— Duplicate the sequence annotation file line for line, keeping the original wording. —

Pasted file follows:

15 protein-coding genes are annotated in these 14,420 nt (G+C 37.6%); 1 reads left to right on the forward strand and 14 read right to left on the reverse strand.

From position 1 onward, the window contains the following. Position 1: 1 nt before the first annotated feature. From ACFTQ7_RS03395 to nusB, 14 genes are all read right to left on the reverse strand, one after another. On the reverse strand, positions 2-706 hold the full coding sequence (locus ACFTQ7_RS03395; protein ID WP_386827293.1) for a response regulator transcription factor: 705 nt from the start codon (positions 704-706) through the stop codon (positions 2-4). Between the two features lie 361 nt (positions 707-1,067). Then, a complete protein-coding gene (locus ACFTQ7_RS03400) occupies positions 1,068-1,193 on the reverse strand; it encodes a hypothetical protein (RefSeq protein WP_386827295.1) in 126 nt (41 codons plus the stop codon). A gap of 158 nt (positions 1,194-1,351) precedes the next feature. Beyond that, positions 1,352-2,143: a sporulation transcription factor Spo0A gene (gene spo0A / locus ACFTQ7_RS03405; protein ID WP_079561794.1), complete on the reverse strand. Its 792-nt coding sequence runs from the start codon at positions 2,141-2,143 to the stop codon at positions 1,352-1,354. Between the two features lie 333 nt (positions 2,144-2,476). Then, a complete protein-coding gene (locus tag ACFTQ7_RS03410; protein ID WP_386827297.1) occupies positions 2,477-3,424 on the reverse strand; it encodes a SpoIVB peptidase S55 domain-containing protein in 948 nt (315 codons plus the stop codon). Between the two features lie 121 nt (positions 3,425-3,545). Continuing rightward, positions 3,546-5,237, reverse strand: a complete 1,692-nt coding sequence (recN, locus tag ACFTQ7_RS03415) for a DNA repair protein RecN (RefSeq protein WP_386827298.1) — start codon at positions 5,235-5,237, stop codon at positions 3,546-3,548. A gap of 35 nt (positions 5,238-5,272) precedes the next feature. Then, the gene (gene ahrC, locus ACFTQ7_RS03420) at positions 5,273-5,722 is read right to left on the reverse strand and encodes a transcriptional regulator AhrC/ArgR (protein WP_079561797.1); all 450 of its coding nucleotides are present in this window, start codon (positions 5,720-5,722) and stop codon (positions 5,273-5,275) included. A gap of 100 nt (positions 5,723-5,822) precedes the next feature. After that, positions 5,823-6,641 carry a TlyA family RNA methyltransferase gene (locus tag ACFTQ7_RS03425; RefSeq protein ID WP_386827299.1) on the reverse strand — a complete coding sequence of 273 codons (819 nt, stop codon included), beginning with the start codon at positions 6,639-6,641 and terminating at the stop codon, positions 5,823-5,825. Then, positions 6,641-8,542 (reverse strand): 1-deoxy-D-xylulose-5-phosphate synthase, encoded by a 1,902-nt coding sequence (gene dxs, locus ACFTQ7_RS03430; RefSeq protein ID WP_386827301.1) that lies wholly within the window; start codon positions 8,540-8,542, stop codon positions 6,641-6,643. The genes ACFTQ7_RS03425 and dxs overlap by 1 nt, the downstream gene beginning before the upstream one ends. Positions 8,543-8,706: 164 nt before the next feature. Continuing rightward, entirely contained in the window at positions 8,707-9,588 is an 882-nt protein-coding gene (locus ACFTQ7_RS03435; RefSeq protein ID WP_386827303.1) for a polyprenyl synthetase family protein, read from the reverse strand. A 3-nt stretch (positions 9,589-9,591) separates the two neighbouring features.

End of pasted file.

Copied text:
15 protein-coding genes are annotated in these 14,420 nt (G+C 37.6%); 1 reads left to right on the forward strand and 14 read right to left on the reverse strand.

From position 1 onward, the window contains the following. Position 1: 1 nt before the first annotated feature. From ACFTQ7_RS03395 to nusB, 14 genes are all read right to left on the reverse strand, one after another. On the reverse strand, positions 2-706 hold the full coding sequence (locus ACFTQ7_RS03395; protein ID WP_386827293.1) for a response regulator transcription factor: 705 nt from the start codon (positions 704-706) through the stop codon (positions 2-4). Between the two features lie 361 nt (positions 707-1,067). Then, a complete protein-coding gene (locus ACFTQ7_RS03400) occupies positions 1,068-1,193 on the reverse strand; it encodes a hypothetical protein (RefSeq protein WP_386827295.1) in 126 nt (41 codons plus the stop codon). A gap of 158 nt (positions 1,194-1,351) precedes the next feature. Beyond that, positions 1,352-2,143: a sporulation transcription factor Spo0A gene (gene spo0A / locus ACFTQ7_RS03405; protein ID WP_079561794.1), complete on the reverse strand. Its 792-nt coding sequence runs from the start codon at positions 2,141-2,143 to the stop codon at positions 1,352-1,354. Between the two features lie 333 nt (positions 2,144-2,476). Then, a complete protein-coding gene (locus tag ACFTQ7_RS03410; protein ID WP_386827297.1) occupies positions 2,477-3,424 on the reverse strand; it encodes a SpoIVB peptidase S55 domain-containing protein in 948 nt (315 codons plus the stop codon). Between the two features lie 121 nt (positions 3,425-3,545). Continuing rightward, positions 3,546-5,237, reverse strand: a complete 1,692-nt coding sequence (recN, locus tag ACFTQ7_RS03415) for a DNA repair protein RecN (RefSeq protein WP_386827298.1) — start codon at positions 5,235-5,237, stop codon at positions 3,546-3,548. A gap of 35 nt (positions 5,238-5,272) precedes the next feature. Then, the gene (gene ahrC, locus ACFTQ7_RS03420) at positions 5,273-5,722 is read right to left on the reverse strand and encodes a transcriptional regulator AhrC/ArgR (protein WP_079561797.1); all 450 of its coding nucleotides are present in this window, start codon (positions 5,720-5,722) and stop codon (positions 5,273-5,275) included. A gap of 100 nt (positions 5,723-5,822) precedes the next feature. After that, positions 5,823-6,641 carry a TlyA family RNA methyltransferase gene (locus tag ACFTQ7_RS03425; RefSeq protein ID WP_386827299.1) on the reverse strand — a complete coding sequence of 273 codons (819 nt, stop codon included), beginning with the start codon at positions 6,639-6,641 and terminating at the stop codon, positions 5,823-5,825. Then, positions 6,641-8,542 (reverse strand): 1-deoxy-D-xylulose-5-phosphate synthase, encoded by a 1,902-nt coding sequence (gene dxs, locus ACFTQ7_RS03430; RefSeq protein ID WP_386827301.1) that lies wholly within the window; start codon positions 8,540-8,542, stop codon positions 6,641-6,643. The genes ACFTQ7_RS03425 and dxs overlap by 1 nt, the downstream gene beginning before the upstream one ends. Positions 8,543-8,706: 164 nt before the next feature. Continuing rightward, entirely contained in the window at positions 8,707-9,588 is an 882-nt protein-coding gene (locus ACFTQ7_RS03435; RefSeq protein ID WP_386827303.1) for a polyprenyl synthetase family protein, read from the reverse strand. A 3-nt stretch (positions 9,589-9,591) separates the two neighbouring features.